Hundreds of petitions to the commission told another story as well, of more than 200 incidents in which the U.S. military, warned about potential North Korean infiltrators in refugee groups, was said to have indiscriminately killed large numbers of innocent South Korean civilians in 1950-51.

Declassified U.S. documents uncovered over the past decade do, indeed, show commanders issuing blanket orders to shoot civilians during that period. In 2007-2009 the commission verified several such U.S. attacks, including the napalm-bombing of a cave jammed with refugees in eastern South Korea, which survivors said killed 360 people, and an air attack that killed 197 refugees gathered in a field in the far south.

The liberal-led commission, with no power to award reparations, recommended Seoul negotiate with the U.S. for compensation for survivors of what it agreed were indiscriminate attacks. But the government of President Lee Myung-bak, elected in December 2007, has taken no action.

Lee’s Grand National Party had warned during his election campaign that the truth panel’s work could damage the U.S.-South Korean alliance.

Commission shuts down

Late last year, expiring terms on the 15-member commission enabled the Lee government to appoint more sympathetic commissioners, who opted not to extend the body’s life by two years and instead to shut it down on June 30. Lee, the new panel chief, withdrew from distribution a 2009 English-language report on commission findings.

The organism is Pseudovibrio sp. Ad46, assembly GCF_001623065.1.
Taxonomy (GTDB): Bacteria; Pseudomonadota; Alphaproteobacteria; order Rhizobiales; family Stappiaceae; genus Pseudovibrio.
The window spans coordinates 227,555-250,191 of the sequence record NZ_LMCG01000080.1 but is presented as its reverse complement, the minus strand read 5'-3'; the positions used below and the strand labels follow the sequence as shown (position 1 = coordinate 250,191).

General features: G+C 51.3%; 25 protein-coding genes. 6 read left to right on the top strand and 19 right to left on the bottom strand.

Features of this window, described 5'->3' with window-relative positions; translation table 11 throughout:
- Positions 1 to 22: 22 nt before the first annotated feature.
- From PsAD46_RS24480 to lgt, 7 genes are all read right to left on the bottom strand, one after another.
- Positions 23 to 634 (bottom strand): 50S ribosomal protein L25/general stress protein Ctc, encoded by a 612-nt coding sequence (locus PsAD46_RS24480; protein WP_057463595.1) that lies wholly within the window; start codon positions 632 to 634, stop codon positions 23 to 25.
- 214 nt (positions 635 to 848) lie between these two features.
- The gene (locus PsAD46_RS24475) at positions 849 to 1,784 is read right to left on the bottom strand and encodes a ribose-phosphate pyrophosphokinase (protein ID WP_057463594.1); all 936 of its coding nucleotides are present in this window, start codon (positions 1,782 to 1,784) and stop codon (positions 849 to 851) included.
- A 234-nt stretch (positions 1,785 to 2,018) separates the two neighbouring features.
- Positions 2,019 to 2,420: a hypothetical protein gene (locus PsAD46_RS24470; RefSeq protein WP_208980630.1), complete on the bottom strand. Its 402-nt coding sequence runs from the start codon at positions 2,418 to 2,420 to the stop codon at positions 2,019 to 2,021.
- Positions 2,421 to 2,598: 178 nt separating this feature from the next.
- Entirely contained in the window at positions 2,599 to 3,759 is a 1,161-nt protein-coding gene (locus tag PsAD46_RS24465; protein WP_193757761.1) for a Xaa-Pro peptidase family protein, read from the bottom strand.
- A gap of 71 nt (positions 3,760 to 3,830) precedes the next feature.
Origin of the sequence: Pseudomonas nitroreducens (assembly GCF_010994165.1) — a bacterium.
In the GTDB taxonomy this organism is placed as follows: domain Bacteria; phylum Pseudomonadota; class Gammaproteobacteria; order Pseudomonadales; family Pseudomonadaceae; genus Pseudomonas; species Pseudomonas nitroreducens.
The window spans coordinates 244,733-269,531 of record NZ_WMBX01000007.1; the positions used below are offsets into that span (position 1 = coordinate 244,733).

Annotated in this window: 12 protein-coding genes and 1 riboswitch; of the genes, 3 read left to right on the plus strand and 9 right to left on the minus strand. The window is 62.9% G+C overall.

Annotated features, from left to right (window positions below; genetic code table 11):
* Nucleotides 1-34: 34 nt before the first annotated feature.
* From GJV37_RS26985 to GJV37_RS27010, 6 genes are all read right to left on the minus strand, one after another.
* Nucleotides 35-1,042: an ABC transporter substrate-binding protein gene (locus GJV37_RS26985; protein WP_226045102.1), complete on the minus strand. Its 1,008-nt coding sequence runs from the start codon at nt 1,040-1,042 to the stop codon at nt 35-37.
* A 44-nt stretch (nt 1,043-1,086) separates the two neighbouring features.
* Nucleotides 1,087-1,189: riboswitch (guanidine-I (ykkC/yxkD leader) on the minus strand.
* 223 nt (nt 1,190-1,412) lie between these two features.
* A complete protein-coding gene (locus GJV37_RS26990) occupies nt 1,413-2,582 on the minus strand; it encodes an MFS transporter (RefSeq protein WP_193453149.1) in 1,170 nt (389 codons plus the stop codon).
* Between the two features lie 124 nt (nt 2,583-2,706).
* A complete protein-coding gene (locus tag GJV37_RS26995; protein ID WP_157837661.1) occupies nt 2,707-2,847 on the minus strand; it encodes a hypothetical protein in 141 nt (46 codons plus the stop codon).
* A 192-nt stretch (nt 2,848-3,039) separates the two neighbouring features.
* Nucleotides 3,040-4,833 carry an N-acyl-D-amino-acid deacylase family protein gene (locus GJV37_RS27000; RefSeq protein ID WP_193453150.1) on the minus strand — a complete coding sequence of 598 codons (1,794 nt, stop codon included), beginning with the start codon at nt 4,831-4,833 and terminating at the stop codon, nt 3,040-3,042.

The commissioners also toughened the criteria for faulting U.S. wartime actions, demanding documentary proof U.S. forces in each case knew they were killing civilians, commission investigators told The Associated Press, speaking on condition of anonymity because of their sensitive position.

In a rush of final decisions June 29-30, the commission found no serious U.S. wrongdoing in the remaining cases of civilian killings, attributing them to military necessity.

With military operations nearby, “collateral damage may be inevitable,” commission President Lee told the AP, using the U.S. military’s euphemism for civilian casualties.

“In many cases, we did not have documented evidence enough to clear the fog of doubts,” he said.

It’s more difficult to assess the U.S. role in an even greater wave of killings, the mass political executions of mid-1950 carried out by President Syngman Rhee’s government.